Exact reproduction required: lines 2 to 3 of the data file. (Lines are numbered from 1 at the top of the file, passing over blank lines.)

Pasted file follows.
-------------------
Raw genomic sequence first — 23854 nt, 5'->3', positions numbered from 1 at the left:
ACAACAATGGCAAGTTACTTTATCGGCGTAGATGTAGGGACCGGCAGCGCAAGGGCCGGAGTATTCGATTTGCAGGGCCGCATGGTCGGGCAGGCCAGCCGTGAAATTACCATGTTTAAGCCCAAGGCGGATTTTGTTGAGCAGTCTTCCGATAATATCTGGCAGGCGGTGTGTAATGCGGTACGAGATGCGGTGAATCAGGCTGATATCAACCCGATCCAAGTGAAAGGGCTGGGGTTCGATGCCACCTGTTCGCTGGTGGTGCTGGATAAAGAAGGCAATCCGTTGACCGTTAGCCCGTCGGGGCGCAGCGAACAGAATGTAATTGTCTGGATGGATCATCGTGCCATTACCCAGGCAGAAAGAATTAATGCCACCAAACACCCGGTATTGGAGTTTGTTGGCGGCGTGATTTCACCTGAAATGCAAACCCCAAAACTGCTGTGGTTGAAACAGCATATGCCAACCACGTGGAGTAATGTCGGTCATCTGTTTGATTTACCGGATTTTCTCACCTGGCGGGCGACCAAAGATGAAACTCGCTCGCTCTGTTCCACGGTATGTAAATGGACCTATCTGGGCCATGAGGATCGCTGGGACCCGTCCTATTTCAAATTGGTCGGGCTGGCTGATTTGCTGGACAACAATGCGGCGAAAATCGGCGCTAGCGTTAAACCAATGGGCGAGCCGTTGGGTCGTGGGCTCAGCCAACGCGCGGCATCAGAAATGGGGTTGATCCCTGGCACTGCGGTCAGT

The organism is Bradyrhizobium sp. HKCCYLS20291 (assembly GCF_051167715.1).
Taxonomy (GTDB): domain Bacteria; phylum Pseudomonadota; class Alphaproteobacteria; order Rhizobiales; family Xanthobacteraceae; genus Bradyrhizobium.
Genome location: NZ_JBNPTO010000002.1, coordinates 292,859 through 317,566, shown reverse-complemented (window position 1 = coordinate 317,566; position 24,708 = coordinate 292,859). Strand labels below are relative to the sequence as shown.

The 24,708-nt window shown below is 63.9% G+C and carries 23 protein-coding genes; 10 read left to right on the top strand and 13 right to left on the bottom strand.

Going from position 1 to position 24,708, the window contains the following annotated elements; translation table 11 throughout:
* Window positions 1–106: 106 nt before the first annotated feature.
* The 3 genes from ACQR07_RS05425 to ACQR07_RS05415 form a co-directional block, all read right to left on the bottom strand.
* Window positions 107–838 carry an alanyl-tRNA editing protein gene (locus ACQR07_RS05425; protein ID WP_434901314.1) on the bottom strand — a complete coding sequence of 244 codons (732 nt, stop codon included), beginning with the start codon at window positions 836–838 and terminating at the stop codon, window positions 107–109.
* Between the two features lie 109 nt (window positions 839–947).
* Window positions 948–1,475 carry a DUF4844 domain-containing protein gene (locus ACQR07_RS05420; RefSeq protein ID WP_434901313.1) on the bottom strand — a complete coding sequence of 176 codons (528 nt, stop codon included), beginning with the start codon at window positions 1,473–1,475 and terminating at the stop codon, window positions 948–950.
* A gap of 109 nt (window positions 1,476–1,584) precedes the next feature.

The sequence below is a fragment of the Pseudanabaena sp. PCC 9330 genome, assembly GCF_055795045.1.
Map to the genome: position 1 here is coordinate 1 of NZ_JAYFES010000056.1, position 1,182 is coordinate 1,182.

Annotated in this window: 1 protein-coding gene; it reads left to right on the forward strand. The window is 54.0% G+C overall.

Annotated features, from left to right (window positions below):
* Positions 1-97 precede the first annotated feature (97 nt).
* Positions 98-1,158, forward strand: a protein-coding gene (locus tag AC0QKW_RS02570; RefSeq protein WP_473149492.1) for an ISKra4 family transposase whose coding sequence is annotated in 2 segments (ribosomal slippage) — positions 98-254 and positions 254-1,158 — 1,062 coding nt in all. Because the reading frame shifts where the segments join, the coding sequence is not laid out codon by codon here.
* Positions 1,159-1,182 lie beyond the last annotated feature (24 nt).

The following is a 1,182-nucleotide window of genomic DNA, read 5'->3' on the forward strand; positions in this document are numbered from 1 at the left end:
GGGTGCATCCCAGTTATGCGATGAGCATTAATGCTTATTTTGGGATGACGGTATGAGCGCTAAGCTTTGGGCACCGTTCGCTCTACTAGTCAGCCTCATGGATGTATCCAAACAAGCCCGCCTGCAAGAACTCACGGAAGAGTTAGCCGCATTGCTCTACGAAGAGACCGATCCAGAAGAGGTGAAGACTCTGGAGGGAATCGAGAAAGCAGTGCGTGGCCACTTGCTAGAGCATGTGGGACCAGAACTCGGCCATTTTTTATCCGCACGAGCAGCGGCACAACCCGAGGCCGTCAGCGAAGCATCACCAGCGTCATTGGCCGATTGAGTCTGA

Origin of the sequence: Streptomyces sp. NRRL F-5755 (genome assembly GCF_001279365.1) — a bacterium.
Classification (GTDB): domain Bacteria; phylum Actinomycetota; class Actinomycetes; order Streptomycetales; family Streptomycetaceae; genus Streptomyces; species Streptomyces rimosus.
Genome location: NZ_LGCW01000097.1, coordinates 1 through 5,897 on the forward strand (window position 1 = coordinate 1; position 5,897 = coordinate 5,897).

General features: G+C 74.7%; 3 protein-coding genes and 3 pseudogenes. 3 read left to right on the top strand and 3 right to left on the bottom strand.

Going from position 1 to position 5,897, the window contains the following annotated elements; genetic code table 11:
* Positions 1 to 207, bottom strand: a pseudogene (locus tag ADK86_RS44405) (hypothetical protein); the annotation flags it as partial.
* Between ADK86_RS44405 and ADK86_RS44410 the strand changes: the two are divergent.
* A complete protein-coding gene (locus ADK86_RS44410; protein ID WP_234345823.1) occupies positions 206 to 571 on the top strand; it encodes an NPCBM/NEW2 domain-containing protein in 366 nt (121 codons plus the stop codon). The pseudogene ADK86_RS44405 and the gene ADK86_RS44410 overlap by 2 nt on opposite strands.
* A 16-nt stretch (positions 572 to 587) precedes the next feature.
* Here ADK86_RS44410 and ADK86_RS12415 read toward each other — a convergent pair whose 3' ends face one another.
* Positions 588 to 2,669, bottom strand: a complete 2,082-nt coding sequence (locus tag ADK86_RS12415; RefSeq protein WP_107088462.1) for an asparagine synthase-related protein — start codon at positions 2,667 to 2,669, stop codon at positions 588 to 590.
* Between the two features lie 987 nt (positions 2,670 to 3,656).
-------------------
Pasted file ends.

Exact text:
ACAACAATGGCAAGTTACTTTATCGGCGTAGATGTAGGGACCGGCAGCGCAAGGGCCGGAGTATTCGATTTGCAGGGCCGCATGGTCGGGCAGGCCAGCCGTGAAATTACCATGTTTAAGCCCAAGGCGGATTTTGTTGAGCAGTCTTCCGATAATATCTGGCAGGCGGTGTGTAATGCGGTACGAGATGCGGTGAATCAGGCTGATATCAACCCGATCCAAGTGAAAGGGCTGGGGTTCGATGCCACCTGTTCGCTGGTGGTGCTGGATAAAGAAGGCAATCCGTTGACCGTTAGCCCGTCGGGGCGCAGCGAACAGAATGTAATTGTCTGGATGGATCATCGTGCCATTACCCAGGCAGAAAGAATTAATGCCACCAAACACCCGGTATTGGAGTTTGTTGGCGGCGTGATTTCACCTGAAATGCAAACCCCAAAACTGCTGTGGTTGAAACAGCATATGCCAACCACGTGGAGTAATGTCGGTCATCTGTTTGATTTACCGGATTTTCTCACCTGGCGGGCGACCAAAGATGAAACTCGCTCGCTCTGTTCCACGGTATGTAAATGGACCTATCTGGGCCATGAGGATCGCTGGGACCCGTCCTATTTCAAATTGGTCGGGCTGGCTGATTTGCTGGACAACAATGCGGCGAAAATCGGCGCTAGCGTTAAACCAATGGGCGAGCCGTTGGGTCGTGGGCTCAGCCAACGCGCGGCATCAGAAATGGGGTTGATCCCTGGCACTGCGGTCAGT

The organism is Bradyrhizobium sp. HKCCYLS20291 (assembly GCF_051167715.1).